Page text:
If the church could see that a practice is supported biblically, would not the church and Christ be in agreement even if we don't have a direct command from Christ regarding the practice?

We don't need a direct command from Christ in order to seasonally celebrate the nativity. Christ didn't give direct commands, that we know of, on many aspects of worship and godly life that the church carries over due to a "big picture" understanding of the rest of Scripture (applying baptism to infants is one example I know you and I could agree on).

-----------------

Since it hasn't been done yet on this thread, allow me to show that Christmas observance can be supported biblically. This isn't a direct response to Andrew's question, but more of a general response to many questions raised here. The question of biblical support is a good one that deserves an answer.

First, the approach: There is abundant scriptural mandate for the seasonal celebration of landmark acts of redemption, and for the celebration of the nativity in particular. Some of the most prominent of these passages are huge chunks of Exodus, Leviticus, Psalms, Nehemiah, Esther, and Luke. But as with any matter, a “big picture” understanding of Scripture and how it fits together is necessary. We want a general understanding of worship through the centuries of biblical history, not just a proof text.

The issue, as it is with certain other matters like the use of musical instruments in worship, is not whether one can find evidence in Scripture but rather how specific and direct a New Testament mandate one requires.

That stated, a brief argument from Scripture in favor of Christmas observance, using more of a “big picture” approach, might go as follows:

— It is good to celebrate the incarnation and the nativity as a part of our worship of God because these are special, landmark acts in redemptive history. The psalms give us ample examples of celebrating landmark redemptive acts. The four songs in Luke 1 and 2 are examples of worship focused on the incarnation/nativity and on the fact that these are landmark acts of redemption too.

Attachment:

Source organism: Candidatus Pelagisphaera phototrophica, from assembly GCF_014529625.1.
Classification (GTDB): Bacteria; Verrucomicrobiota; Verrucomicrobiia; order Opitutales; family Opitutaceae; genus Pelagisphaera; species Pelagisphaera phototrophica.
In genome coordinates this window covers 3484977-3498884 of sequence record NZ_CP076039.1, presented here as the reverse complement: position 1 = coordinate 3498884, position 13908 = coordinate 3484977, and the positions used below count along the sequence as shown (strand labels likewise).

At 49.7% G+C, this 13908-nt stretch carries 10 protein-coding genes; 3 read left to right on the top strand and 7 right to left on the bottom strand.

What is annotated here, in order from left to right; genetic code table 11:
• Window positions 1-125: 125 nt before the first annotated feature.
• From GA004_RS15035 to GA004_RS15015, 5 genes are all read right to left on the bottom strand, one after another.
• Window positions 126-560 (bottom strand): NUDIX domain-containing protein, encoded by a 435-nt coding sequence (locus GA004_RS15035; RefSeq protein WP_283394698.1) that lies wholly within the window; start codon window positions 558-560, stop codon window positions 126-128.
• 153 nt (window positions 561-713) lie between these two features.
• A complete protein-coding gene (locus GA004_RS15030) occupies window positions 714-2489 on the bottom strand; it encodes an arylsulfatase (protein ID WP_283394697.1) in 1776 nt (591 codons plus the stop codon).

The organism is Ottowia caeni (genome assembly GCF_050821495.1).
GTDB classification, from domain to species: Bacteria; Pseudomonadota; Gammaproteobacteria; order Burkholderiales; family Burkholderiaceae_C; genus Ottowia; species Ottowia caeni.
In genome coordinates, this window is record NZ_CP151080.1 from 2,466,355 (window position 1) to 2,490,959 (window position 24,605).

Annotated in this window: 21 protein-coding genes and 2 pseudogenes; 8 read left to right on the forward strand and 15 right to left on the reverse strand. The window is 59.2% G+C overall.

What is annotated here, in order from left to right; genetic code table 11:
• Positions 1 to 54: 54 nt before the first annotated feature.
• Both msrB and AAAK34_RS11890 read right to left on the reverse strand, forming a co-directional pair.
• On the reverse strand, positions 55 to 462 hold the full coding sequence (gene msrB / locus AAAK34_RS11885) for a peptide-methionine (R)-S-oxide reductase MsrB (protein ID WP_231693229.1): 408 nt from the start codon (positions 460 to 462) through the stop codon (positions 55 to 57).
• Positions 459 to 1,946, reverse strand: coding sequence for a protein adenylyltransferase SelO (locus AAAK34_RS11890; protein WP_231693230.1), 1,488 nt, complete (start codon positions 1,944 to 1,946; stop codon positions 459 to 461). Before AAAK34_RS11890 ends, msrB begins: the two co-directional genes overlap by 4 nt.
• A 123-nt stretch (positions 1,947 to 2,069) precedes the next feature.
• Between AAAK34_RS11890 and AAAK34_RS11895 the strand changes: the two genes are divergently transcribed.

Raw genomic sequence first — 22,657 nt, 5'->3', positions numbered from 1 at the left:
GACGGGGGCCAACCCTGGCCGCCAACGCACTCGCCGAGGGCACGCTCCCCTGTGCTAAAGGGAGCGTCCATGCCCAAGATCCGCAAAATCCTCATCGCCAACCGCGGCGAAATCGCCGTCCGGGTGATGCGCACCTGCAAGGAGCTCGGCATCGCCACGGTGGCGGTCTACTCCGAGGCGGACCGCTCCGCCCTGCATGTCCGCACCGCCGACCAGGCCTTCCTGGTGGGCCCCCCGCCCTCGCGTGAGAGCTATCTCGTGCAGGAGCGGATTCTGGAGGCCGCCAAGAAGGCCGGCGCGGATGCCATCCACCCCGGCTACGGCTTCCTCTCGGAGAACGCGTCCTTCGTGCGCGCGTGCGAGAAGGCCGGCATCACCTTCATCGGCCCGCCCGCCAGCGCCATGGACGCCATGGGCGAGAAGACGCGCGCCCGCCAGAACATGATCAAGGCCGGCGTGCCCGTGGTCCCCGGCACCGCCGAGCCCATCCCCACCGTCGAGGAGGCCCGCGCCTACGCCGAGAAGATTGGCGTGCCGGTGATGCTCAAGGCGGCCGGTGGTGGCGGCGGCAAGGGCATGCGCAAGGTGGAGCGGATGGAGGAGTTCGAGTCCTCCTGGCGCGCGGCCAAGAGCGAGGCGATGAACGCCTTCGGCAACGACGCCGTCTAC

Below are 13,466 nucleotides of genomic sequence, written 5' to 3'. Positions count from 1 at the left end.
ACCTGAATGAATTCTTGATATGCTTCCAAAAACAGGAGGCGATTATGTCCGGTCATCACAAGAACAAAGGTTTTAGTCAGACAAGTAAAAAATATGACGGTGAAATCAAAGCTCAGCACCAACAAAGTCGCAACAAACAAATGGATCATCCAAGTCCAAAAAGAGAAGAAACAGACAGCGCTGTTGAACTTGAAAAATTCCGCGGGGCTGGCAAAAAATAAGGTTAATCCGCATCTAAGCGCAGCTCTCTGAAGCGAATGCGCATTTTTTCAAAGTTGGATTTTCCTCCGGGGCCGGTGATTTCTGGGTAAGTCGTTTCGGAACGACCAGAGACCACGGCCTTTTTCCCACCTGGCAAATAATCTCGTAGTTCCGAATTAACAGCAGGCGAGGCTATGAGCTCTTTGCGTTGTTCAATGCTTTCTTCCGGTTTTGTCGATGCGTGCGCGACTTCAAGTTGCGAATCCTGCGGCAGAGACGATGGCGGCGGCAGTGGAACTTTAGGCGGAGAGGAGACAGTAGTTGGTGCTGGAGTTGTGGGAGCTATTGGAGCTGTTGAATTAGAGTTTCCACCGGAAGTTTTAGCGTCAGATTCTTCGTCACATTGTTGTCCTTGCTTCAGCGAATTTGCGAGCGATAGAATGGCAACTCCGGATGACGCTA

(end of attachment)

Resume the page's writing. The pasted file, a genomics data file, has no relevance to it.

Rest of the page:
— God has repeatedly had his people set aside days and seasons in addition to the Sabbath for the celebration of landmark acts of redemption (see Exodus, Leviticus, Nehemiah, Esther, and more). We have no reason to think that this principle of worship should end with the New Testament, as if God’s way of dealing with his people has changed that fundamentally. A covenant theology understanding of Scripture asserts that it hasn’t. We put aside observance of those looking-ahead-to-Jesus days that have been fulfilled, but this doesn’t mean the principle is changed.

— We have no need for detailed commands to seasonally remember this or that New Testament redemptive act such as existed with many of the Old Testament redemptive acts. New Testament instruction on worship gives us far less detail in general than was given to Old Testament believers—yet we carry over Old Testament instructions and freely apply them in ways that fit us on this side of Christ’s first coming. If special acts of redemption were to be seasonally observed in Old Testament days, how much more now that Christ has come and the redemptive acts we celebrate are that much greater!

Now, we can agrue over this line of reasoning. Certainly, those who don’t accept it on matters such as musical instruments are going to be less likely to accept it when it comes to Christmas as well. I understand that. But I did want to show that Christmas can be observed by churches that are trying to be biblical and have Bible-based reasons for their position on the matter.

No, he made the form of argument that one of the framers of the Westminster Confession, Jeremiah Burroughs, approves in Gospel Worship, where he says:

I have told you before that in matters of worship we must have warrant from the Word, but it does not follow that we must have a direct, expressed warrant in everything. As it is many times in some kind of picture, the great art is in the cast of the looks. You cannot say it’s in the drawing of this line or the other line, but altogether. It is the cast of the looks that causes the beauty of the picture. So in the Scripture you cannot say that this one line or the other line proves it, but let them all be laid together and there will be a kind of aspect of God’s mind. We may see that this is the mind of God rather than the other and we are bound to go that way.

Many (though certainly not all) of the issues that divide us in reformed worship boil down to questions of hermeneutics. Some people are looking for a proof text, but as Burroughs says, God doesn't always guide our worship in that way. It makes life more complicated, but we need to wrestle through the proper application of the whole of the Scriptures to our worship. It's the mirror image of the demands of our Baptist friends to show them where in the New Testament God tells us to baptize children.
 

Jack K

Puritan Board Professor
I don't have power and am in the church parking lot so am not going to engage this. But I have to ask; have you not just made the Anglican argument Jack?

Iain said what I was thinking far better than I might manage to say it. I've always thought it was a way to determine what is prescribed in Scripture that fits the Reformed tradition. Still I have little doubt, Chris, that you have studied this issue in far more depth than I have and that you raise good challenges that are worthy of contemplation.
 

Miss Marple

Puritan Board Junior